For her, the decisive issue was the unacceptability of losing the monarch's head from the stamps issued by a private company, which might not worry Morning Star readers but it could prove a bridge too far for many government supporters.
Previous attempts to privatise this well-loved institution - not least the effort under new Labour led by business secretary Peter Mandelson - have faltered in the face of an exceptionally broad coalition of opposition.
The Communication Workers Union has always been at the heart of such coalitions, but they have been swollen by a plethora of groups and individuals that feel threatened by this privatisation too far.
Former postal union official Tony Clarke played a central role in the House of Lords last time round, arguing alongside ermine-clad countryside campaigners, business representatives, religious leaders and monarchists to defend the public mail service against the "public bad, private good" zealots.
Throughout Britain MPs from all parties were deluged by demands that they oppose this shoddy manoeuvre.
The latest assault on our publicly owned Royal Mail requires a similar inclusive mobilisation.
Opponents of privatisation will have their own reasons for doing so. There should be mutual respect for individual motivations.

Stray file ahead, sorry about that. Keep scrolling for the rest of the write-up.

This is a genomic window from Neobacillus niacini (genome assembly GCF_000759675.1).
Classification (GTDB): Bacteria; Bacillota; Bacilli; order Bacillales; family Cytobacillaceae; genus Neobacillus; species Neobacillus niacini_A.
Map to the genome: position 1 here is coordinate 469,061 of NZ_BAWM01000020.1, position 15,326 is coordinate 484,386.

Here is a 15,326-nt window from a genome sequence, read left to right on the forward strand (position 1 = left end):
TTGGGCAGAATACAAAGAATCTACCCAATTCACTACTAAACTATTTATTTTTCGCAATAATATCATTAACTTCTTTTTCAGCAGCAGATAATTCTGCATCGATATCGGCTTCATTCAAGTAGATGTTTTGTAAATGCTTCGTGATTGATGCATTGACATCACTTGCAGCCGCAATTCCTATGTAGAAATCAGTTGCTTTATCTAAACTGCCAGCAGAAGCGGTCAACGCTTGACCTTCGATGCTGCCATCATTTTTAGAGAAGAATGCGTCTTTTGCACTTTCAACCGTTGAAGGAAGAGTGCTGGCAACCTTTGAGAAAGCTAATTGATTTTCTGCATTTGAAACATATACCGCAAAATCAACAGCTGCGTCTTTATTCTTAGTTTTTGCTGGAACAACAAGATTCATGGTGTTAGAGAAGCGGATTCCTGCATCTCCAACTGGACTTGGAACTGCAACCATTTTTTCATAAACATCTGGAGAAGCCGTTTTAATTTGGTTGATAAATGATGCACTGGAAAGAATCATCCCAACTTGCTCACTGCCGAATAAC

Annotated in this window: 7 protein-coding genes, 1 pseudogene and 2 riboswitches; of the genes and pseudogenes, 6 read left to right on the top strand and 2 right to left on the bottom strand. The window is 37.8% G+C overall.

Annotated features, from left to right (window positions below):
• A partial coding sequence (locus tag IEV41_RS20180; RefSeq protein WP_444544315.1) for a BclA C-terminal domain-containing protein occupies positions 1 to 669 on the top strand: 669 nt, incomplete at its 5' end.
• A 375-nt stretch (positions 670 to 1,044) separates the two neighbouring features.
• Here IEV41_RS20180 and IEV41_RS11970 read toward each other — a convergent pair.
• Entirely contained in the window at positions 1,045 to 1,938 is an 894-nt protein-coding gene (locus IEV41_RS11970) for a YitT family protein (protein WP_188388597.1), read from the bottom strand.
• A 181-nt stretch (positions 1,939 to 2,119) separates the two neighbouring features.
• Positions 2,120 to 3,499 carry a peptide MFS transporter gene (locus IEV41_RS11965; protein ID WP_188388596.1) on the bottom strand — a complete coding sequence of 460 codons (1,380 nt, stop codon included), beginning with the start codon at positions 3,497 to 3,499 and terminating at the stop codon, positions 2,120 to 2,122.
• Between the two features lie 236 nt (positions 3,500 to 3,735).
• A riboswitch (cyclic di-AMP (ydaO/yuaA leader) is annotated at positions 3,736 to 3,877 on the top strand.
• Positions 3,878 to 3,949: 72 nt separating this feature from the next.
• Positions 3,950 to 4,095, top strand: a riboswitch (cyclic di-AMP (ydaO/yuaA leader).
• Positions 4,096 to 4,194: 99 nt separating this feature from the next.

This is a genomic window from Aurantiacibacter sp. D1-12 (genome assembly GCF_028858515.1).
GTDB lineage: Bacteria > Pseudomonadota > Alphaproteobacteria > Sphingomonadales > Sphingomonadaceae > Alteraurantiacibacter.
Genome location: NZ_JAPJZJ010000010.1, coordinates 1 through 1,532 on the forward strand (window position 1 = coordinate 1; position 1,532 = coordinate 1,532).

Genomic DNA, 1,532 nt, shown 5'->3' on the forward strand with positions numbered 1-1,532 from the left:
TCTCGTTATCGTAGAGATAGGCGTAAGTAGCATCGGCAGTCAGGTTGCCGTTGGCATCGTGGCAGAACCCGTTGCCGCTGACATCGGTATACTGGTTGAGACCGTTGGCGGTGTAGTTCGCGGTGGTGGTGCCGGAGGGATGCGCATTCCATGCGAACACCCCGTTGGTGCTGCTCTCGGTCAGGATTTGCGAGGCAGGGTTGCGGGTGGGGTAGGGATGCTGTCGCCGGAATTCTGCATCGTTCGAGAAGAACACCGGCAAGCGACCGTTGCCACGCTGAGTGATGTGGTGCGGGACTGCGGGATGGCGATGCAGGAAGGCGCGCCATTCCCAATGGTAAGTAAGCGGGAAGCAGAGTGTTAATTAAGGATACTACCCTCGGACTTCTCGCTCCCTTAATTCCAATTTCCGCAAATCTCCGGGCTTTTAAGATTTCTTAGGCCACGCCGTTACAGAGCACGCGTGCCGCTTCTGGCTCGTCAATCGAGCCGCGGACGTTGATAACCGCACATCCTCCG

Royal Mail staff know what is in store for them, having witnessed other sell-offs over the past 30 years.
Jobs will go, working conditions will worsen and pensions will be cut. This will not be assuaged by the contemptible bribe of 10 per cent of Royal Mail shares being offered to the 150,000 workers to buy off staff hostility to privatisation.
CWU members have indicated overwhelming support for strike action against privatisation in light of the effect it would have on their terms and conditions.
David Cameron claims widespread public support for the government plan to sell off a majority stake in Royal Mail, which suggests that he is confusing public consultation with hobnobbing with City bankers who stand to gain around £30 million as the price for handling this nefarious operation.
He must know that opinion polls indicate around two-thirds public disapproval of Royal Mail privatisation.
His pledges on universal service, uniform pricing, six-day deliveries and free service for the blind and troops serving overseas are repeats of the pie-crust promises heard before earlier sell-offs.
Once privatisation goes ahead, new private owners will petition to drop six-day deliveries or introduce price differentials on urgent commercial grounds.
Given experience of other privatisations, they will be successful while abandoned rural communities will be left to whistle for Cable's promises.
Royal Mail does not need to be flogged off to modernise, to raise investment and to be profitable. It is doing all that in the public sector.
There is no pressing need for the conservative coalition to sell Royal Mail other than its desire to build up an election war chest to offer tax bribes for April 2015.
Royal Mail privatisation will enrich a small number of speculators, but it will degrade the lives of the vast majority.
Every trade unionist should signal antagonism to this scheme by signing the saveourroyalmail.org petition and supporting efforts by campaigners to raise public awareness and defeat privatisation.